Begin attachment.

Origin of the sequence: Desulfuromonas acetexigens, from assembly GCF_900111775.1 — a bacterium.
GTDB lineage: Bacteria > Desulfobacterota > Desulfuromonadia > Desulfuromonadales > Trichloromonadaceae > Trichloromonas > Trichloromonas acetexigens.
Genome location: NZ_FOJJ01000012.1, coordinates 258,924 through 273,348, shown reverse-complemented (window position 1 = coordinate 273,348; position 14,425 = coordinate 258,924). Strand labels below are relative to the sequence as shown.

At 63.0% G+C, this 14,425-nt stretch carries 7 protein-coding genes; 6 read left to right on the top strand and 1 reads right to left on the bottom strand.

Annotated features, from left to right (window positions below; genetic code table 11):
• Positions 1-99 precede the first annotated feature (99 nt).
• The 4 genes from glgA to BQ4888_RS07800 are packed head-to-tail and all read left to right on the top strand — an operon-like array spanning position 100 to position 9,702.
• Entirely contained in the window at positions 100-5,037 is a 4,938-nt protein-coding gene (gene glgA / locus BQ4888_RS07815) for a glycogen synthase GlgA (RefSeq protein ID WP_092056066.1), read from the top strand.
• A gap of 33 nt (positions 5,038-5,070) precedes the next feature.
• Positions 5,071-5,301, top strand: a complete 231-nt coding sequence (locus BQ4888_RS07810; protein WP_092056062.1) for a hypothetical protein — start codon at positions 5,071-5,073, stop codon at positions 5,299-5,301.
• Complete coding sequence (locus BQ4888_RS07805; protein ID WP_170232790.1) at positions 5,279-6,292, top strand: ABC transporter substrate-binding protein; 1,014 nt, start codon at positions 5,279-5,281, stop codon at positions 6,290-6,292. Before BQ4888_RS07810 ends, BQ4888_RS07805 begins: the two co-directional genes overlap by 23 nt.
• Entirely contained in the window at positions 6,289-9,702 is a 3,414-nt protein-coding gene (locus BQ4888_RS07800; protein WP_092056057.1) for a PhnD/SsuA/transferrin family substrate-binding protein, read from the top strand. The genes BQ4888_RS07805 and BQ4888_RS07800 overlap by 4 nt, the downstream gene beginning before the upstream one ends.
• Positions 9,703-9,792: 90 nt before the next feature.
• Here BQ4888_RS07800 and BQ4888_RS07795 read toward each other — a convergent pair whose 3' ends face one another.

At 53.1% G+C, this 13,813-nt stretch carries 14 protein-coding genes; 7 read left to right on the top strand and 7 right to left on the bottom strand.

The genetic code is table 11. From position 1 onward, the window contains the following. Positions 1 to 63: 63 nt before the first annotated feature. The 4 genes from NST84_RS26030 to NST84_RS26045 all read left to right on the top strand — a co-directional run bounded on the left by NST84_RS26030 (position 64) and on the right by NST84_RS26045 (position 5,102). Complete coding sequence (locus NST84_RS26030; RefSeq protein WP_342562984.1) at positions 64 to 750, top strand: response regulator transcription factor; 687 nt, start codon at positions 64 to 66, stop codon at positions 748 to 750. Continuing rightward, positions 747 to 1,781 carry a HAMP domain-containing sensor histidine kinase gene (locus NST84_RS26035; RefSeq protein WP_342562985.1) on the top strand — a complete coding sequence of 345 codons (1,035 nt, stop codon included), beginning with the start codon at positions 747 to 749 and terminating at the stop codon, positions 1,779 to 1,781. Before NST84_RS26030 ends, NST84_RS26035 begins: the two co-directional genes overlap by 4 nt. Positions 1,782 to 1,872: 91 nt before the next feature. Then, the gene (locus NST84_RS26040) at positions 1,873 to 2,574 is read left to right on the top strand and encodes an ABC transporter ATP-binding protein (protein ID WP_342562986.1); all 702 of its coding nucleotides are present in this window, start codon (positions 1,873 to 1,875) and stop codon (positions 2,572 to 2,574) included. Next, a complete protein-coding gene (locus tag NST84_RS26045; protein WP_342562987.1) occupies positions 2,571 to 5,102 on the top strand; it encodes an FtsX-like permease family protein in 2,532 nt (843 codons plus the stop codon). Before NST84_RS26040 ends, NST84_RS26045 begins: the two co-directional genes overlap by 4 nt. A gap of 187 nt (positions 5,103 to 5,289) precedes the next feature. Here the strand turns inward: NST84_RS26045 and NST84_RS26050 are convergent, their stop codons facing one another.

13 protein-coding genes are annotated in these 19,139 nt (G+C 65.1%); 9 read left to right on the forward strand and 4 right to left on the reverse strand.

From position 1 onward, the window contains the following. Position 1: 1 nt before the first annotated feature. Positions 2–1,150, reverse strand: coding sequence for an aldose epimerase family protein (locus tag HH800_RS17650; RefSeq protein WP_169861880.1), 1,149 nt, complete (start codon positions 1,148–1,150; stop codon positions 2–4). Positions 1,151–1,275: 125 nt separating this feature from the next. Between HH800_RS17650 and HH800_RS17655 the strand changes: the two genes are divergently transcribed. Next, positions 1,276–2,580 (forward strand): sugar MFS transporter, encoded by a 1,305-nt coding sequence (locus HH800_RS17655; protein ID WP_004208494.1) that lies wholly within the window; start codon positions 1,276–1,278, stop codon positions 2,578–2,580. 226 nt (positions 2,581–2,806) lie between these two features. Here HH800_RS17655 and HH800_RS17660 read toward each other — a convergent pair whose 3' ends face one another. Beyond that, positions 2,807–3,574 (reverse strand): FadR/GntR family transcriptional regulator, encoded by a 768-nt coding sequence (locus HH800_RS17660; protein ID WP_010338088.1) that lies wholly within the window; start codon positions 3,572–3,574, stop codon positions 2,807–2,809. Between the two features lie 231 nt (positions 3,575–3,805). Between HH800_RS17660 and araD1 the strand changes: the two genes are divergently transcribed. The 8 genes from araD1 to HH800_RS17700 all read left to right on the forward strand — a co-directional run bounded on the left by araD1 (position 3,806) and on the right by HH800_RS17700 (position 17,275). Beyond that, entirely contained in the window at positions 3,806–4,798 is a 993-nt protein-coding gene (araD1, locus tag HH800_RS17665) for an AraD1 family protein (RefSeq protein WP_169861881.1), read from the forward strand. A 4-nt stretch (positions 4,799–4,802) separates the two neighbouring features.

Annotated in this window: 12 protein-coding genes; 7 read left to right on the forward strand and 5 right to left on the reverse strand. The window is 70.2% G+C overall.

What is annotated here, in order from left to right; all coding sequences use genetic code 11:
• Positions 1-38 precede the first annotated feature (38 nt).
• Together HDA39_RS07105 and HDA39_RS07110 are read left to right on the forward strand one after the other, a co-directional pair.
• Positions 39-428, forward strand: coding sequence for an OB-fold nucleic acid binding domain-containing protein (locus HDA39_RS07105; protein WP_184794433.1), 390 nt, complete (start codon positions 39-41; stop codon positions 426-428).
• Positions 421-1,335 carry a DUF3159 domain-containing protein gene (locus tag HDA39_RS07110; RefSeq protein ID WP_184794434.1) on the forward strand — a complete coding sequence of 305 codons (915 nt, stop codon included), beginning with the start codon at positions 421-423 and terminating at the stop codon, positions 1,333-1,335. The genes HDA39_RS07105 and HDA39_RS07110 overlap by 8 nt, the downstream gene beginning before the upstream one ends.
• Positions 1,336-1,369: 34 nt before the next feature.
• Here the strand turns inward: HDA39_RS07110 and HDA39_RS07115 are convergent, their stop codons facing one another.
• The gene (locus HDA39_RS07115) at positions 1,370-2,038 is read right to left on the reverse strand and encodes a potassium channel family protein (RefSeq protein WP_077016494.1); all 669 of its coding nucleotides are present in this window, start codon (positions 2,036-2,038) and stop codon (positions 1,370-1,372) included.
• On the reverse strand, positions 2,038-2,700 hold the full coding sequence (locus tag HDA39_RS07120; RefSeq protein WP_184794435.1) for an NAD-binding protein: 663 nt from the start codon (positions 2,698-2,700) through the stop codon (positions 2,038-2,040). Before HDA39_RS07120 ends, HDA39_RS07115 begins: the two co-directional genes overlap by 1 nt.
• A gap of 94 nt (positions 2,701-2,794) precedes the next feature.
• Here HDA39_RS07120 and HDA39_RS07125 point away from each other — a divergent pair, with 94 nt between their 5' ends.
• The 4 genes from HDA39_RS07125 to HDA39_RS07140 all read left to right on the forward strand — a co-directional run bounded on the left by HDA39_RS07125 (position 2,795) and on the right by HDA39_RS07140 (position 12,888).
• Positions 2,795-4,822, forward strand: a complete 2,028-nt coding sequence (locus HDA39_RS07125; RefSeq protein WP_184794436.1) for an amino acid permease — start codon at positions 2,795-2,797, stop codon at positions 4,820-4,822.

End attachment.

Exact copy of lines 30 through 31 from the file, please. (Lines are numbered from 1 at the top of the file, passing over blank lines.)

• Here HDA39_RS07120 and HDA39_RS07125 point away from each other — a divergent pair, with 94 nt between their 5' ends.
• The 4 genes from HDA39_RS07125 to HDA39_RS07140 all read left to right on the forward strand — a co-directional run bounded on the left by HDA39_RS07125 (position 2,795) and on the right by HDA39_RS07140 (position 12,888).